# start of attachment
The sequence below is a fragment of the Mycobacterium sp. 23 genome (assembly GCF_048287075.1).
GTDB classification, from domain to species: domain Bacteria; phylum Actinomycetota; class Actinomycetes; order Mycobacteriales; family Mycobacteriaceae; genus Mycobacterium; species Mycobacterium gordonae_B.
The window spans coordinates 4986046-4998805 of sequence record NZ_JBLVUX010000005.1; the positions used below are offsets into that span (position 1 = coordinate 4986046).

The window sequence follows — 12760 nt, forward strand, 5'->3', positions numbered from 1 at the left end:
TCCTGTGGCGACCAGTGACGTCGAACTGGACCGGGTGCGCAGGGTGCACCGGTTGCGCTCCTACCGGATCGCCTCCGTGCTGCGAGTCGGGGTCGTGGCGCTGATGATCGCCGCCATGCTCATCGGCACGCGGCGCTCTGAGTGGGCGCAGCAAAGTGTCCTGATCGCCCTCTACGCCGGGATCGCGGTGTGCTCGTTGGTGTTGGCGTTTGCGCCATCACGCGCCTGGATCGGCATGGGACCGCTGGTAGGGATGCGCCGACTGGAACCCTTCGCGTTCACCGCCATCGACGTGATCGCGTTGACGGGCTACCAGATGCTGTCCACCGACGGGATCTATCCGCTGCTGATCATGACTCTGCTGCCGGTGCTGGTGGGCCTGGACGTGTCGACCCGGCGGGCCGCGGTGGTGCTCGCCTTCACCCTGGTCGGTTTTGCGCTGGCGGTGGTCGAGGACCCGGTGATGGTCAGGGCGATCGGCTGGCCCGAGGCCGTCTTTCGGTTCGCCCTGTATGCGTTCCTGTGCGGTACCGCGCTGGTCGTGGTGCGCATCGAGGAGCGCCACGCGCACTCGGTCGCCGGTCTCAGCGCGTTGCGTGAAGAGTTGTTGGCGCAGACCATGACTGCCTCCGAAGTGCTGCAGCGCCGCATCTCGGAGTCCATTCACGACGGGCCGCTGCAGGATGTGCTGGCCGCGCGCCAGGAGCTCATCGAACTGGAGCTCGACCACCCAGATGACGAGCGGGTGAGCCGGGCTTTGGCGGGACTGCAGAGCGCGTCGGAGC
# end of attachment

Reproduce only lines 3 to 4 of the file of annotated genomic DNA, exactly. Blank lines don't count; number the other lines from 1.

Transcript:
The window spans coordinates 4986046-4998805 of sequence record NZ_JBLVUX010000005.1; the positions used below are offsets into that span (position 1 = coordinate 4986046).

The window sequence follows — 12760 nt, forward strand, 5'->3', positions numbered from 1 at the left end: